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Accessing and engaging women from socio-economically disadvantaged areas: a participatory approach to the design of a public health intervention for delivery in a Bingo club

Overview of attention for article published in BMC Public Health, April 2016
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About this Attention Score

  • In the top 25% of all research outputs scored by Altmetric
  • High Attention Score compared to outputs of the same age (82nd percentile)

Mentioned by

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16 tweeters
facebook
1 Facebook page

Citations

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3 Dimensions

Readers on

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87 Mendeley
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Title
Accessing and engaging women from socio-economically disadvantaged areas: a participatory approach to the design of a public health intervention for delivery in a Bingo club
Published in
BMC Public Health, April 2016
DOI 10.1186/s12889-016-3013-1
Pubmed ID
Authors

Josie M. M. Evans, Gemma Ryde, Ruth Jepson, Cindy Gray, Ashley Shepherd, Dionne Mackison, Aileen V. Ireland, Marion E. T. McMurdo, Brian Williams

Abstract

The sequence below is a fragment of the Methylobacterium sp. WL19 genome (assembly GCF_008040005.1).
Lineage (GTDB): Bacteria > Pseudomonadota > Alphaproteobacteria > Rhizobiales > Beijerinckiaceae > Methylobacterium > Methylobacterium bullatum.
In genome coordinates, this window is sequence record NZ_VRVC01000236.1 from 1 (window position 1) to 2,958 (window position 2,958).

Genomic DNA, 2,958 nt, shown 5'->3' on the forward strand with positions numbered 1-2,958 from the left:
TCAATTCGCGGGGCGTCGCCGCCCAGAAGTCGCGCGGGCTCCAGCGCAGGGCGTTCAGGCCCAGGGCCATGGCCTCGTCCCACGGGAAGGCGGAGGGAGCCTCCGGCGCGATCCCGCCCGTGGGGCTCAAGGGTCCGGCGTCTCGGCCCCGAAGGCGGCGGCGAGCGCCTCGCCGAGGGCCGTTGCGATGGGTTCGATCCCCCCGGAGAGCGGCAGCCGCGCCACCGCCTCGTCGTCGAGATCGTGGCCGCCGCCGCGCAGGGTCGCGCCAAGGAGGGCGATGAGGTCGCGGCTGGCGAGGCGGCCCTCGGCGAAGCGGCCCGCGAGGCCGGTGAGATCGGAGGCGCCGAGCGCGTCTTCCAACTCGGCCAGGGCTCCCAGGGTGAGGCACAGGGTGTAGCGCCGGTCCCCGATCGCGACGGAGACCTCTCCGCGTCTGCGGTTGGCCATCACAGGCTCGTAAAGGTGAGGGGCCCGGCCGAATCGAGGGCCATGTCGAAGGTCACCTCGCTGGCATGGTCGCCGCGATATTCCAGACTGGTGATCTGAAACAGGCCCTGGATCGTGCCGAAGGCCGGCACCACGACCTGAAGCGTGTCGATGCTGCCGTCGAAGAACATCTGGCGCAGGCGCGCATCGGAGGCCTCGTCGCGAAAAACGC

Our aim was to use participatory methods to investigate the feasibility and acceptability of using Bingo clubs for the design and delivery of an evidence-based physical activity and/or healthy eating intervention to socio-economically disadvantaged women. This paper describes the participatory process that has resulted in a physical activity intervention for women aged >55 years, ready for pilot-testing in a Bingo club setting. Studies using different quantitative and qualitative approaches were conducted among customers and staff of a Bingo club in a city of 85,000 inhabitants in central Scotland. These were designed to take the views of different stakeholders into account, with a view to enhancing uptake, engagement and effectiveness with any proposed intervention. Sixteen relevant studies were identified in a literature review that generated ideas for intervention components. A questionnaire completed by 151 women in the Bingo club showed that almost half (47 %) aged >55 years were not meeting physical activity guidelines; evidence backed up by accelerometer data from 29 women. Discussions in six focus groups attended by 27 club members revealed different but overlapping motivations for attending the Bingo club (social benefits) and playing Bingo (cognitive benefits). There was some scepticism as to whether the Bingo club was an appropriate setting for an intervention, and a dietary intervention was not favoured. It was clear that any planned intervention needed to utilise the social motivation and habitual nature of attendance at the Bingo club, without taking women away from Bingo games. These results were taken forward to a 5-h long participative workshop with 27 stakeholders (including 19 Bingo players). Intervention design (form and content) was then finalised during two round table research team meetings. It was possible to access and engage with women living in areas of socio-economic disadvantage through a Bingo club setting. A physical activity intervention for women >55 years is realistic for recruitment, will address the needs of potential recipients in the Bingo club, appears to be feasible and acceptable to club members and staff, and has been designed with their input. A pilot study is underway, investigating recruitment, retention and feasibility of delivery.